Day 4 in Madaba started with sun salutation.
Some of us decided to start this long day with
yoga lessons. Thereís a surprise for breakfast:
our Jordanian friends offer us some hummus.
Suddenly, we heard our yellow buses honking,
reminding us that itís time to get down to work.
Our destination is the Latin School, where we
will create a mural on the wall in front of the
church of Saint John. Hands full of color, paint
jar that slowly become empty, the rhythm of the
drums of the scoutsí orchestra, and some kids
making noise are what accompany us in the
creation of our own Cappella Sistina, our mural.
We are feeling like Michelangelo, if it werenít
for our hands that, at the end of the day, are
almost burnt by the solvent that we use to clean
us. We cool off a little bit with a cold red
fruit slush that Yazan, one of the Caritas
Jordan operators, gifts us. This experience was
a great opportunity to express our creativity
and to get to know each other better.
have the time to recharge our batteries with a
filling lunch and we get back on track. This
afternoon, as the Jordanian culture requires,
our bus was not reliable: we get lost in the
traffic, surpassing cars as it was a race, but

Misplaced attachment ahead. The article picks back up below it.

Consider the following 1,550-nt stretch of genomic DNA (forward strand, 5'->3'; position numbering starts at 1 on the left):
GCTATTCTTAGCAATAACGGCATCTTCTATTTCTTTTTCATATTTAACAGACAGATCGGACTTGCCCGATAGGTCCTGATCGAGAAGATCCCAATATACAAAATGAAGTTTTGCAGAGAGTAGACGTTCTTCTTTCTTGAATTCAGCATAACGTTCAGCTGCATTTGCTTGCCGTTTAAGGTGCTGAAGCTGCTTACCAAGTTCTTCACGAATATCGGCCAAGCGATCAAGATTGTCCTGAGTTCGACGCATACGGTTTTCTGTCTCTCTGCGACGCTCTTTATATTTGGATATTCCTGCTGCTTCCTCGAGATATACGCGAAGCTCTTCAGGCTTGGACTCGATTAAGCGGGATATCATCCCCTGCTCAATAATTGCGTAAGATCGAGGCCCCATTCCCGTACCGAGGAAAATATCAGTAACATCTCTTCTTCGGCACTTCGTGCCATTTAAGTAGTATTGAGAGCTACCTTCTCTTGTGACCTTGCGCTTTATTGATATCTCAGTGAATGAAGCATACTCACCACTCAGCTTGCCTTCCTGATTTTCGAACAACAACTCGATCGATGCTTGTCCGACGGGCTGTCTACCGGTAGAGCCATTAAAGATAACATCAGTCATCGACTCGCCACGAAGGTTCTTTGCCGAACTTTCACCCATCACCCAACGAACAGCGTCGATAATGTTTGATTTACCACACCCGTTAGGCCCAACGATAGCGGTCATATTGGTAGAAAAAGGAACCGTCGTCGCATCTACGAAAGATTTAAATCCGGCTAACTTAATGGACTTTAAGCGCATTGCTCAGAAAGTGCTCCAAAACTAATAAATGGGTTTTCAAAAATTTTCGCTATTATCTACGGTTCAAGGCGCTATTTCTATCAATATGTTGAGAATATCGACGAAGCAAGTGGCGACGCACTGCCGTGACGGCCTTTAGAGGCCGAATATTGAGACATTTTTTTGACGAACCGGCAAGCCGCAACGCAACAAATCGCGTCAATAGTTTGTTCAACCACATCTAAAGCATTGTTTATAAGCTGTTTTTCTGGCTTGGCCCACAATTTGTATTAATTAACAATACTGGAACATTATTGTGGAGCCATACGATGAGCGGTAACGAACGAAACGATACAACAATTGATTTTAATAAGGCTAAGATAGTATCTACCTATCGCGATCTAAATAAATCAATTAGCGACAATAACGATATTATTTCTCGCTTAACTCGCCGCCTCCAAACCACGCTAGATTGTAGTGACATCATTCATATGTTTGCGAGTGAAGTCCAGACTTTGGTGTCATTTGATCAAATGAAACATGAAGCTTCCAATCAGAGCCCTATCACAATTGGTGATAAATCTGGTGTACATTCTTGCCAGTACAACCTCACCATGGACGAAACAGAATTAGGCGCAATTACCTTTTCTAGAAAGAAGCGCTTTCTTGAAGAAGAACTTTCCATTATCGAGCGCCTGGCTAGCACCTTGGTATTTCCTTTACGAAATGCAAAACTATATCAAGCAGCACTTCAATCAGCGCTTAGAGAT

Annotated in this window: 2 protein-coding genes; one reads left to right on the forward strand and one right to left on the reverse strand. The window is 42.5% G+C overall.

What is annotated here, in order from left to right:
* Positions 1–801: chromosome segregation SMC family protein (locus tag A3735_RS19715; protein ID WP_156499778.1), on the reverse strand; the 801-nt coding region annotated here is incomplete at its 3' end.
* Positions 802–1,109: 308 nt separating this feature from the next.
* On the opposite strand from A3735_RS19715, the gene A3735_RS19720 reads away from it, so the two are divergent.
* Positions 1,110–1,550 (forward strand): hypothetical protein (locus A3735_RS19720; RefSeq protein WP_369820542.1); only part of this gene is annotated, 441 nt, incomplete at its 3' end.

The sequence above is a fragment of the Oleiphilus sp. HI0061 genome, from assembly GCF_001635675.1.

we finally arrive at our destination. A Syrian
man, father of four children, is waiting for us.
He canít work, for he has a bullet in his right
hand. This meeting with us was the familyís
first contact with non-Syrian people. But after
a very short time, the wife decides to retire to
her room, because she is no more able to tell
her story. We are here, with just a cigarette, a
hot tea, a story ready to be heard. In another
house in Madaba, sitting on the cushions of a
living room, another family welcomes us and
starts their story telling us how they left
Syrian, after a long journey, trying to find
back roads to not be found and killed. Normally
a trip like this would take almost one hour. The
children are playing. The fatherís voice, the
only narrator of this story, combines with ours.
As we say goodbye, from the womanís burka, worn
just for the time to take a picture together, we
can only see her beautiful eyes. Our next
destination is a school, where we met a little
girl that leads us to the entry door of her
home. A family of eight welcomes us. The father
would do everything for the best of his
children, but he doesnít have a job. Tears are
streaming down his face as he thinks how things
change. Before the crisis he was hosting the
sister, married in Jordan, in his house in
Syria. Now he is the one to have found help in a
country on the other side of the border.La vida
es un carro sue viene y va. There are so many
feelings that we need to express. Before going
to sleep we gather all: each of us writes on a
paper glass the word that best represents what
we are feeling in this moment. Liberty,
Humanity, Responsibility. We fill up our glasses
with water, and we pour it in a container. Every
single water drop is the symbol of our effort to
make the difference in the world that we want.